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By Alex Lynchehaun
The chances are, if you like Outnumbered, you’ll like Julie Delpy’s Two Days in New York; the follow-up to her 2007 success, Two Days in Paris. It relies on the same naturalistic depiction of middle-class life, and suffers from the same tendency towards self-absorption. Just like the BBC series it features an understated yet attractive woman in her late thirties, struggling to stay afloat in a chaotic household, and riffs off the eccentricity of her family throughout.
Those who have seen Two Days in Paris will already be familiar with certain members of the ensemble cast, but much has changed since 2007’s Parisian adventure.
Marion (Delpy), has moved to New York to pursue photography and begun dating Mingus (Chris Rock), a straight-laced radio DJ who suffers from culture shock when confronted by his new girlfriend’s extroverted French family.
The star of the show is Jeannot (Albert Delpy), the mad father-in-law. He works brilliantly against Rock’s straight-man, an unlikely dynamic culminating in Jeannot tickling Mingus with a feather and repeating ‘Peter Fonda, Peter Fonda!’
In tow are Marion’s exhibitionist sister Rose (Alexia Landeau) and her try-hard, dope-smoking boyfriend Manu (Alexandre Nahon), with a penchant for cringe-worthy comments. Perhaps the most excruciating example is his declaration at dinner that his only regret is not being black, a moment with an air of David Brent.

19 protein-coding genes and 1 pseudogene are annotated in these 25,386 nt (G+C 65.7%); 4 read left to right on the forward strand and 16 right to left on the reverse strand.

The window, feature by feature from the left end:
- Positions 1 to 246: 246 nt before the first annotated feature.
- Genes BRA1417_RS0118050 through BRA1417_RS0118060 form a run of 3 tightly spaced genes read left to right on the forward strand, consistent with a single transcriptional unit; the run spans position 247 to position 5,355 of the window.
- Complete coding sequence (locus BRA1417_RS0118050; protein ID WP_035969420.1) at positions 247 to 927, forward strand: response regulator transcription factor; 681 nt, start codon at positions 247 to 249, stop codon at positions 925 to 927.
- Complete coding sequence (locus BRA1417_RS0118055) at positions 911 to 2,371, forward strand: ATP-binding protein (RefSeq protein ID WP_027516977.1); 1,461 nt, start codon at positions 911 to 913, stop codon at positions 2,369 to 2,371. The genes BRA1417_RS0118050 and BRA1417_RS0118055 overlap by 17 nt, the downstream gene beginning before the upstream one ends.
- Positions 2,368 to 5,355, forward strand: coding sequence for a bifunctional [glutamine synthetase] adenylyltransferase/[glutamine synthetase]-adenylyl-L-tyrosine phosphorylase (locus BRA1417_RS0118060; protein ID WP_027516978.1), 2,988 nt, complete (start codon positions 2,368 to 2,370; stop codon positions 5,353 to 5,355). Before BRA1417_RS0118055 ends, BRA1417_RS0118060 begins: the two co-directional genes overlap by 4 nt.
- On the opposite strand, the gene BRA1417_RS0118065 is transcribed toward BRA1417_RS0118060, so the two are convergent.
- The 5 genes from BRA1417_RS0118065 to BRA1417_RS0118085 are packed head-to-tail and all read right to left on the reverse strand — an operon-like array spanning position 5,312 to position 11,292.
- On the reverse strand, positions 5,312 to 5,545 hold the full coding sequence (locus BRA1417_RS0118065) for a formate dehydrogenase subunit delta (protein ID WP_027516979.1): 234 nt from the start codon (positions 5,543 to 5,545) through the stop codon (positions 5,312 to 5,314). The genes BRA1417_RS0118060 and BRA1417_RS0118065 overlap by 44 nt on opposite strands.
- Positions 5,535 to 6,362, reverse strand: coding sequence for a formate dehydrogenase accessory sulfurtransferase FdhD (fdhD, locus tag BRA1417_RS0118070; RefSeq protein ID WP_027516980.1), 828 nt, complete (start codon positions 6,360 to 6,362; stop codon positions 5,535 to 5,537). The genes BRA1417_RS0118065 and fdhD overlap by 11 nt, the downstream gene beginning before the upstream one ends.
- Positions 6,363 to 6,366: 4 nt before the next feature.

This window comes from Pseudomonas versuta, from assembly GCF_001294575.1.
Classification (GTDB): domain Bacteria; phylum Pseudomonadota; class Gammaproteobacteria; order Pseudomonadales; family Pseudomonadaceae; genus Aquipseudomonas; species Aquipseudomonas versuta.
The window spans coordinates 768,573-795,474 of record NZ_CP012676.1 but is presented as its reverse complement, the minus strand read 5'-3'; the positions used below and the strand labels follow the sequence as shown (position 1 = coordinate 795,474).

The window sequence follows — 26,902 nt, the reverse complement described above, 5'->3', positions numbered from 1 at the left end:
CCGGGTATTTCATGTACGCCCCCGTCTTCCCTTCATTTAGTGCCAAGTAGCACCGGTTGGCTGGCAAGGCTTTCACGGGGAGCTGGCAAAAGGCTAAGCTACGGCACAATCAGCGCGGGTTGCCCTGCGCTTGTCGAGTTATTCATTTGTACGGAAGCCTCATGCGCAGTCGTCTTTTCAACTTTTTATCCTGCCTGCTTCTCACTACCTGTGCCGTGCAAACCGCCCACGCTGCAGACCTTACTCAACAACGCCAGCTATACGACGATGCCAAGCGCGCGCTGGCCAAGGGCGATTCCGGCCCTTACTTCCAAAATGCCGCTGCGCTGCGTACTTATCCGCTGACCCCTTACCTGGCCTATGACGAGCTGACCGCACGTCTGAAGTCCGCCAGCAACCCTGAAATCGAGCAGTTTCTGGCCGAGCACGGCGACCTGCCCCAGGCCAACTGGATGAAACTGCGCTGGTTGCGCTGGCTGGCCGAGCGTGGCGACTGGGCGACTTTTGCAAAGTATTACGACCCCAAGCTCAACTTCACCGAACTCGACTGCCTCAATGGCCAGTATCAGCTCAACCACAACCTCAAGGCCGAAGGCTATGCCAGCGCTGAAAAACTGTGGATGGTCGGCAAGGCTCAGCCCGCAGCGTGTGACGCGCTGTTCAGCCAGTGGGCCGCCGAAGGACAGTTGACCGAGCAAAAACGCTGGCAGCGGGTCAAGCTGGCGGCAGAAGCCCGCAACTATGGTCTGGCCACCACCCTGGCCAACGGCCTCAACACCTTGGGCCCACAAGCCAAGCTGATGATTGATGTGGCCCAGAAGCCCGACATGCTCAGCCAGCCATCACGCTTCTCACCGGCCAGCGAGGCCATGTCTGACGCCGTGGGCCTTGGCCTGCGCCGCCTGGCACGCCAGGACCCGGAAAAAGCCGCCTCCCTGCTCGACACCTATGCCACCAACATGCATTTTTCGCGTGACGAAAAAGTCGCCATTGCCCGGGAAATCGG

Cringe humour is not the crux of the show, however, and Delpy generally tries to drive the piece with its absurdity. Unfortunately her efforts are largely in vain, and there are points where the film lacks drive altogether.
One comes in a bizarre subplot that sees Marion sell her soul in a contract as a conceptual art-piece. Whilst the strangeness of this strand adds to the sense of disorientation, it feels like a pointless tangent.
What’s more, Two Days in New York is a stylistic magpie nest. Whilst Delpy can be applauded for her gusto in trying to cram so much in, the lack of consistency leaves the film lacking an overarching identity. A disaster at Marion’s exhibition, for example, sees the Hannah and her Sisters style switch straight into a watered down version of Michel Gondry-esque surrealism. The ideas are there, and drama in Marion’s professional life spices up the tedious plot, but the execution feels a little clunky.
It’s perhaps harsh to be too damning of Two Days in New York, though. The film represents family politics in a perceptive and original way with interesting, if grating, characters. Where it falls down is in its lack of cogency; it treads a fine line between comedy and drama, naturalism and surrealism, and doesn’t manage to achieve synthesis.